Here are 14 events happening around Southwest Austin to check out in August, September

The Samaritan Center will invite attendees to climb its 251-foot Circuit of Americas Observation Tower in honor of victims and heroes of 9/11. (Courtesy Samaritan Center)
The Samaritan Center will invite attendees to climb its 251-foot Circuit of Americas Observation Tower in honor of victims and heroes of 9/11. (Courtesy Samaritan Center)

The Samaritan Center will invite attendees to climb its 251-foot Circuit of Americas Observation Tower in honor of victims and heroes of 9/11. (Courtesy Samaritan Center)

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Bob the Drag Queen will perform Sept. 24 for the Moontower Comedy Festival. (Courtesy Moontower Comedy Festival)
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Austin-based band The Wilder Blue is made up of members from across Texas. (Courtesy Saxon Pub)
Aug. 28 | Experience West African funk

Kalu and the Electric Joint will perform at Still Austin Whiskey Co., mixing West African and American funk styles with blues and psychedelic rock. This event will be the latest installment of Front Porch Sessions presented by Austin Monthly. $15. 7 p.m. 440 East Saint Elmo Road Ste. F, Austin.

Aug. 30 | Enjoy bluegrass and tacos

Radio Coffee and Beer will host its free Bluegrass Night with string players assembling to perform old bluegrass standards. The venue features a taco truck and outdoor seating in a rustic space. 7 p.m. 4204 Manchaca Road, Austin.

Aug. 31 | Attend food distribution event

The Central Texas Food Bank will distribute food in a drive-thru for people in need. No one will be turned away from the event. However, food assortments will vary depending on available supplies at Nelson Field. 8 a.m. 7105 Berkman Drive, Austin.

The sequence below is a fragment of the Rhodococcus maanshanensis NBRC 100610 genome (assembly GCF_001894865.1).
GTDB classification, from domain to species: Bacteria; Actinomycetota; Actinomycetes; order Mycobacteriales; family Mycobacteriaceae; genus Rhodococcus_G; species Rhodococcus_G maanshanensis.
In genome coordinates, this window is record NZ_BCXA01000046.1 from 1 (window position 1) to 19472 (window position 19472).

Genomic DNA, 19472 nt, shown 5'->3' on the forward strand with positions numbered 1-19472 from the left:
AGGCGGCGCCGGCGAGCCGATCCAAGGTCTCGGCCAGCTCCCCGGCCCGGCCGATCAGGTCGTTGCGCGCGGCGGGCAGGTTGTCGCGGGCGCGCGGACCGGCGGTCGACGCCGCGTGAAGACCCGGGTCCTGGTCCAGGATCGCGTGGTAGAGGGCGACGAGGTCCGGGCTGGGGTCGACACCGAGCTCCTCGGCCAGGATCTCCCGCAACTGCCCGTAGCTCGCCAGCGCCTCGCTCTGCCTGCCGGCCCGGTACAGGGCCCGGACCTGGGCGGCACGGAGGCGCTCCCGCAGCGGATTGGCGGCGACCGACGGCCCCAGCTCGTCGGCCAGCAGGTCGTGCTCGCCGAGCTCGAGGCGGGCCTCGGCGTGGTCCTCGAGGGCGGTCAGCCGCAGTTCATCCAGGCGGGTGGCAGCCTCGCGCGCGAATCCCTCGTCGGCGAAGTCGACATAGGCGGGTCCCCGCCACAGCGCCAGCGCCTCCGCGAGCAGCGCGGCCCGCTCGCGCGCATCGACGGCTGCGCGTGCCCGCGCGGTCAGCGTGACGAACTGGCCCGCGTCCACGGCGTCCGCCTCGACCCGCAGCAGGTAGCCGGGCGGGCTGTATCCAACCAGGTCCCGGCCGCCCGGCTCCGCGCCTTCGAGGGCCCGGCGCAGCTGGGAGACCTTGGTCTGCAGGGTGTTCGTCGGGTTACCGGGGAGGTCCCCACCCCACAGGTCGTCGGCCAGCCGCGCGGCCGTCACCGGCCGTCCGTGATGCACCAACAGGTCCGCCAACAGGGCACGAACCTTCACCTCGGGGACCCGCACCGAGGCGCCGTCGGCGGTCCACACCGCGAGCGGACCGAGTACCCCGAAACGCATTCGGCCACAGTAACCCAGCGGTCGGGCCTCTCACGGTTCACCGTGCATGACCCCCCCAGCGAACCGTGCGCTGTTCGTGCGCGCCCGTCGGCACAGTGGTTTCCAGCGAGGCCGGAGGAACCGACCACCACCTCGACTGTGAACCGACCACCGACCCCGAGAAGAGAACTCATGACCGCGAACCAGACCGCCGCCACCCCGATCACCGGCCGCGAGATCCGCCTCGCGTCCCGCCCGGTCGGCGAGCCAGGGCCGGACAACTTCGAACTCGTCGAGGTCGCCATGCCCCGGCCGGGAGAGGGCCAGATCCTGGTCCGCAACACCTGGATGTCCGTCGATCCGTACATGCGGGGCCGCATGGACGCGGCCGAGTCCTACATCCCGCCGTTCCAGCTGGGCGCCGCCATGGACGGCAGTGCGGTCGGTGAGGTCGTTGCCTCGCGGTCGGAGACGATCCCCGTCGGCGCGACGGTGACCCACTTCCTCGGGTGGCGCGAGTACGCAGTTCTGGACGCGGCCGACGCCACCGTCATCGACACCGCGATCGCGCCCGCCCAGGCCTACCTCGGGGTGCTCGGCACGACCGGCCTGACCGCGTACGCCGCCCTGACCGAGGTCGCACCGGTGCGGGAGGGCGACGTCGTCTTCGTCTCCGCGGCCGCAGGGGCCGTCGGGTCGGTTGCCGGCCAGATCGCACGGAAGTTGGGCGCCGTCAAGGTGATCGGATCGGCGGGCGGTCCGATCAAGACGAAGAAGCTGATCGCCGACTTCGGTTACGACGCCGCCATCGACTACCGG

Sept. 1 | Learn to two step to live music

South Austin honky-tonk Sagebrush will host three live country acts after its Wednesday two-step lessons. Singer-songwriter Billy Broome will end the night. Free. 7 p.m. 5500 S. Congress Ave., Austin.

Sept. 1 | Relax with free outdoor yoga

Yoga studio My Vinyasa Practice will continue its second season of Sunset and Savasana at the lawn at Jacob Fontaine Park with a free community yoga session in the grass. The class is designed for people of all levels. 7:30 p.m. 109 Jacob Fontaine Lane, Ste. 800, Austin.

Sept. 3 | Enjoy a local country show

The Wilder Blue, a Texas-based band, will perform at Saxon Pub for tickets under $20. The five-piece band blends country, bluegrass and acoustic rock. The show will center on their recent album called “Hill Country.” 8 p.m. 1320 S. Lamar Blvd., Austin.

Sept. 4 | Hear a Grammy-nominated artist

Americana musician John Fullbright from Oklahoma will perform at Sam’s Town Point, which serves burgers and bar staples. Fullbright’s first studio album was nominated for a Grammy for Best Americana Album and he is a winner of the ASCAP Foundation’s Harold Adamson Lyric Award. 8 p.m. 2115 Allred Drive, Austin.

Sept. 5 | Meander through a local market